Dormont corridor's revival in motion
By Matthew Santoni
Published: Wednesday, May 1, 2013, 9:00 p.m.
Dormont could get a brand-new parking lot along West Liberty Avenue by the end of May, setting off a series of land swaps and redevelopments that could significantly remake the southern end of the borough's business district.
Under a deal with the #1 Cochran family of car dealerships, Cochran Automotive is converting its former used-car lot at West Liberty and Biltmore avenues into a public parking lot with space for 36 vehicles.
Once that work is completed — at the end of May or early June, said Borough Manager Jeffrey Naftal — Cochran will swap the used-car lot and a piece of land Cochran owns on the other side of West Liberty and Biltmore for the borough's existing metered parking lot at the corner of West Liberty and McFarland Road. Cochran wants to redevelop that lot with an Infiniti showroom and a parking deck that will wrap around its existing Nissan showroom.
Working with the Port Authority of Allegheny County, the borough hopes in June to formally seek developers' proposals for a mix of a parking garage, retail space and apartments that could be built on Port Authority's Dormont Junction park-and-ride and the parcels the borough will own along West Liberty between Biltmore Avenue and Park Boulevard.
Studies of the lots envisioned as many as eight stories of transit-oriented development with new storefronts along West Liberty and Park Boulevard, though Naftal cautioned that actual plans could be different.
“We'll leave it up to the developers as to what they want to propose,” he said. “It may or may not match up with what was dreamt of in the studies.”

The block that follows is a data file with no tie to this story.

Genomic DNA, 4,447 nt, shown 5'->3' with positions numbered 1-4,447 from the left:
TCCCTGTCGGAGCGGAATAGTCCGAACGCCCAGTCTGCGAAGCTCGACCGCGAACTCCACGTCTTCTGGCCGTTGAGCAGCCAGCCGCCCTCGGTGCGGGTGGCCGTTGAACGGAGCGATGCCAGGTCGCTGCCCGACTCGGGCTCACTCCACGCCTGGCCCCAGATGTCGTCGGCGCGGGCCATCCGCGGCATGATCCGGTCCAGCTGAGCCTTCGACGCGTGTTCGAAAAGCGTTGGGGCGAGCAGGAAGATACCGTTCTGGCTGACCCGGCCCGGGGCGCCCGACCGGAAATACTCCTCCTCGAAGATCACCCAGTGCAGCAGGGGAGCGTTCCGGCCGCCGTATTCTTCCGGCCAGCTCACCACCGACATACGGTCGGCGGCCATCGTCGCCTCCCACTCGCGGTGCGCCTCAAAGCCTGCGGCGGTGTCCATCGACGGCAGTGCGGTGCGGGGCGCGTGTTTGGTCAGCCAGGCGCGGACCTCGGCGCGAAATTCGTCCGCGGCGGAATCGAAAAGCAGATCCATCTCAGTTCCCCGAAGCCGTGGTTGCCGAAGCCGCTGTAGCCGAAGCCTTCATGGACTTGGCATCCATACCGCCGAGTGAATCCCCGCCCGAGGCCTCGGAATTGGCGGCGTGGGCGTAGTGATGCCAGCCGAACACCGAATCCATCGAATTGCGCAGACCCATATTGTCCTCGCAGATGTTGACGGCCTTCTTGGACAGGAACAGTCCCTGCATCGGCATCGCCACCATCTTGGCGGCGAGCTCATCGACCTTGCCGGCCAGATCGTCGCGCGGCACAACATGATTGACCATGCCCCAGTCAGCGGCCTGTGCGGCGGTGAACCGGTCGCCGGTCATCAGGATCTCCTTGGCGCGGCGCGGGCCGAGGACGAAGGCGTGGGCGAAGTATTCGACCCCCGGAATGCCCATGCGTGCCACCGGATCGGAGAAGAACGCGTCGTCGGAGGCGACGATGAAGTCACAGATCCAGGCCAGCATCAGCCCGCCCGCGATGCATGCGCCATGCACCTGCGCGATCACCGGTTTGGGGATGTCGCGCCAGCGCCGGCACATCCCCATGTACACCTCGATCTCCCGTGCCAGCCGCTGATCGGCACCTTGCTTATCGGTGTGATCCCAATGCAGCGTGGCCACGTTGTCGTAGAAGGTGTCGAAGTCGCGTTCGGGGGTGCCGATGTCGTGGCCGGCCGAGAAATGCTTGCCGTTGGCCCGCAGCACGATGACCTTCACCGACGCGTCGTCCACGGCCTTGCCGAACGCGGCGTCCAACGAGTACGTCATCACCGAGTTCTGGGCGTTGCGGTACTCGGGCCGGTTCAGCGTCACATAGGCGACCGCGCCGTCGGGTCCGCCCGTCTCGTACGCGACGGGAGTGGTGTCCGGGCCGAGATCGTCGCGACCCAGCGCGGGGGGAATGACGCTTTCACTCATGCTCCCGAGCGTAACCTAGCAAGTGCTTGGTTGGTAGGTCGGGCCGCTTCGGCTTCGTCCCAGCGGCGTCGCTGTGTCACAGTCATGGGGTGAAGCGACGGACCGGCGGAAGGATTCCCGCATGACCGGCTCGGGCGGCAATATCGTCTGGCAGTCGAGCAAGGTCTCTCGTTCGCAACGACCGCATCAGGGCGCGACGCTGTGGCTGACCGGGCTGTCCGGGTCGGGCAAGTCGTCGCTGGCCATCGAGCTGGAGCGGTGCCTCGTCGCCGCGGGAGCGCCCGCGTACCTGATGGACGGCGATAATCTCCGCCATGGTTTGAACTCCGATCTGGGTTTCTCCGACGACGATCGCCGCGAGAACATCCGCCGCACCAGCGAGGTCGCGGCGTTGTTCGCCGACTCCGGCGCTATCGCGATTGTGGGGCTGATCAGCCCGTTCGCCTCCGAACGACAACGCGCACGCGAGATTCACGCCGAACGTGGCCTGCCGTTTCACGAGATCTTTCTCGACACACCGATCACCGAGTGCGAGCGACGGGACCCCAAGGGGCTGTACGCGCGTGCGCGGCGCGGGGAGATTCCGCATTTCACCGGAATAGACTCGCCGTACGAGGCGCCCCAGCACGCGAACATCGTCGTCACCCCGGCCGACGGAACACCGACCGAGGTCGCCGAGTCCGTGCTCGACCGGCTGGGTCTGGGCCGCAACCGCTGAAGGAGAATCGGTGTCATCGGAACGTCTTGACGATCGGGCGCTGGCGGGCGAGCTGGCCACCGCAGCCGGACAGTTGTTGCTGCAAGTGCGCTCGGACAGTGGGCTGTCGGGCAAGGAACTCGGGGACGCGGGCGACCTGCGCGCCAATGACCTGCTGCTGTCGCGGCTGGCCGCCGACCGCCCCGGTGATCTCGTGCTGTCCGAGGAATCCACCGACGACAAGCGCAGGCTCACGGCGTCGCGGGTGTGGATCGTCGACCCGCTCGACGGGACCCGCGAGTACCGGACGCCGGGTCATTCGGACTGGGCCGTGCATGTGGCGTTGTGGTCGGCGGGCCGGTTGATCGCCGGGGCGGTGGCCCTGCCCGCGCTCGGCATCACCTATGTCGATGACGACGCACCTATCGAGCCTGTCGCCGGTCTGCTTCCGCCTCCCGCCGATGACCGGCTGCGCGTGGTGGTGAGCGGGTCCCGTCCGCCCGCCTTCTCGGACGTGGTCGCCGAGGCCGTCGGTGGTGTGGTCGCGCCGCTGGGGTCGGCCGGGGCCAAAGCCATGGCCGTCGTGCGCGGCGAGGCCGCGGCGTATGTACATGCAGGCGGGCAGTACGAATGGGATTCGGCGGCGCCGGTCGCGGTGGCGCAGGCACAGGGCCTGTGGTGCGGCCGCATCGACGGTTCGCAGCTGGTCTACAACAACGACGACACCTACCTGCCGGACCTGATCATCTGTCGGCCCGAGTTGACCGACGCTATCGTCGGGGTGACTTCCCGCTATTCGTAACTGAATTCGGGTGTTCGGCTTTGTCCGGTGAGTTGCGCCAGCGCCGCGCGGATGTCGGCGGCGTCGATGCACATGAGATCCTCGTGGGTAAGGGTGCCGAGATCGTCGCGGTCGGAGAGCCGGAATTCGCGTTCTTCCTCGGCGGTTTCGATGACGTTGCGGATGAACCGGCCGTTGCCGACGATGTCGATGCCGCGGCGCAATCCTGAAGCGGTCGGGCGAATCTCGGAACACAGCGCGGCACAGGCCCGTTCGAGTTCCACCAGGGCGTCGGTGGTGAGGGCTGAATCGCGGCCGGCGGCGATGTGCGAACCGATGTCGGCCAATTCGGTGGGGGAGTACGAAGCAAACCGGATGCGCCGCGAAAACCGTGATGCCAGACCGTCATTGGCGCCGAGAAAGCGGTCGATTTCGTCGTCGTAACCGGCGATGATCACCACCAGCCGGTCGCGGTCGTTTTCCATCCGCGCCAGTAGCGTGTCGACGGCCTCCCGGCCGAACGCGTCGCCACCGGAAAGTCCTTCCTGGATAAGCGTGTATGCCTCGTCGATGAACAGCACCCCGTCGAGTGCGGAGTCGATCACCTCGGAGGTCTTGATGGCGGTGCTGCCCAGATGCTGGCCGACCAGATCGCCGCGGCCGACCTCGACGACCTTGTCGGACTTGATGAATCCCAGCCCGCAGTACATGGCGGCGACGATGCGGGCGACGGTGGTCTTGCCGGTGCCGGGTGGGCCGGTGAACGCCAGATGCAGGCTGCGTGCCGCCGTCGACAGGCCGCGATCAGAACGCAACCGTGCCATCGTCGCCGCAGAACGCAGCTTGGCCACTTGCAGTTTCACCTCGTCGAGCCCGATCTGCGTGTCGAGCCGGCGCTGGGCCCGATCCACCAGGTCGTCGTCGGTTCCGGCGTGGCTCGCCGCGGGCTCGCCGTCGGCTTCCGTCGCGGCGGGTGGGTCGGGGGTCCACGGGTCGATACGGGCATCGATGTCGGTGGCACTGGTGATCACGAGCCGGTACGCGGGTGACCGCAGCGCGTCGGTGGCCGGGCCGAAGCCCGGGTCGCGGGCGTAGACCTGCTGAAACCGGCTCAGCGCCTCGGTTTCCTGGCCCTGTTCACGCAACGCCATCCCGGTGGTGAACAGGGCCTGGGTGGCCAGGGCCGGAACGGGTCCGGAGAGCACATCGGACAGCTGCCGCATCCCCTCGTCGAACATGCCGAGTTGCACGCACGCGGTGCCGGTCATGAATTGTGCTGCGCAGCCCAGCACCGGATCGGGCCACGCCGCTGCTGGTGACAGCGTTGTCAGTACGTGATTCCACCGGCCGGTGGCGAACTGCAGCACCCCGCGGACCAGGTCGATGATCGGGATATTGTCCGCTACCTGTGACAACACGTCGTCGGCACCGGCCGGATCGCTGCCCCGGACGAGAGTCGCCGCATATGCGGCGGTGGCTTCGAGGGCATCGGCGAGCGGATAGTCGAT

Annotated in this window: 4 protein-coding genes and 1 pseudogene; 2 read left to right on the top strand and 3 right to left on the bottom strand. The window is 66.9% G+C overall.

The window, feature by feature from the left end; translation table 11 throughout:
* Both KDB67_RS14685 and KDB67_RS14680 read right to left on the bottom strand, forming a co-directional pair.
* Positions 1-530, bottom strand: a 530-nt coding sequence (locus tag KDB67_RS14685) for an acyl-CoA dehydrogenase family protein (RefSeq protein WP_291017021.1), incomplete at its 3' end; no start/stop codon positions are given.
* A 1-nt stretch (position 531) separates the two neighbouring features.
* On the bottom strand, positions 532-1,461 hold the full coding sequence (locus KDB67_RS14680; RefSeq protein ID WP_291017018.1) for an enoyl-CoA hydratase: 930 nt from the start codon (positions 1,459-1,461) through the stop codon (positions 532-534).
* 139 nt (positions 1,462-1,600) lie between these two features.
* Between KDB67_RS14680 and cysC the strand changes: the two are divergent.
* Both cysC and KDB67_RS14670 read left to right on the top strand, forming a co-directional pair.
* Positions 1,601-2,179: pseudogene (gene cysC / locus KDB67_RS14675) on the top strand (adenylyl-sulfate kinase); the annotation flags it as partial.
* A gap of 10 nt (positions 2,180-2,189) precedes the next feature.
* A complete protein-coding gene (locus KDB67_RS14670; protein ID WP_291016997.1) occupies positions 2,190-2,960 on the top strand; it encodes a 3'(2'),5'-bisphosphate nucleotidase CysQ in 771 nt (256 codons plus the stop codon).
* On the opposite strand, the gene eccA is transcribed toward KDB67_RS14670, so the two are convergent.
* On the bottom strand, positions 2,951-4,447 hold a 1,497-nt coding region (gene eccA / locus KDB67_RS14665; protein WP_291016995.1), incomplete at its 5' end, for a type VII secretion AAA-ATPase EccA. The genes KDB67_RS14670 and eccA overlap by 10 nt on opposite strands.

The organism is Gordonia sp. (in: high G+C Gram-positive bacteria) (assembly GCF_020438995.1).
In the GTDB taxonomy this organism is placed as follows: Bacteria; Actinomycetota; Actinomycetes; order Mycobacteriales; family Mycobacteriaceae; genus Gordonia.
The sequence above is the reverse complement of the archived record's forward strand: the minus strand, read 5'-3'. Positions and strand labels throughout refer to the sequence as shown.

Bill Krahe, developer for Cochran, said the dealership group hopes to begin construction on the parking deck and the Infiniti showroom as soon as the properties have officially changed hands, with a goal of completing them in the spring of 2014.
The borough is trying to make redeveloping near the T station more enticing by creating a tax increment financing district, or TIF, that would set aside some of the property tax revenue that the new developments would generate and use that money to pay off loans for work such as building the parking garage.
The borough, Keystone Oaks School District and Allegheny County have signed off on forming a committee to set up the TIF, determine the district's borders and decide where the tax revenue will go. After that, there would be additional public meetings and approvals from all three taxing bodies on whether to form the district.
Naftal also said he hopes to return to council in June with a proposal to help offset the net loss of parking spaces for local businesses while everything is under construction.
Matthew Santoni is a staff writer for Trib Total Media. He can be reached at 412-380-5625 or email@example.com.
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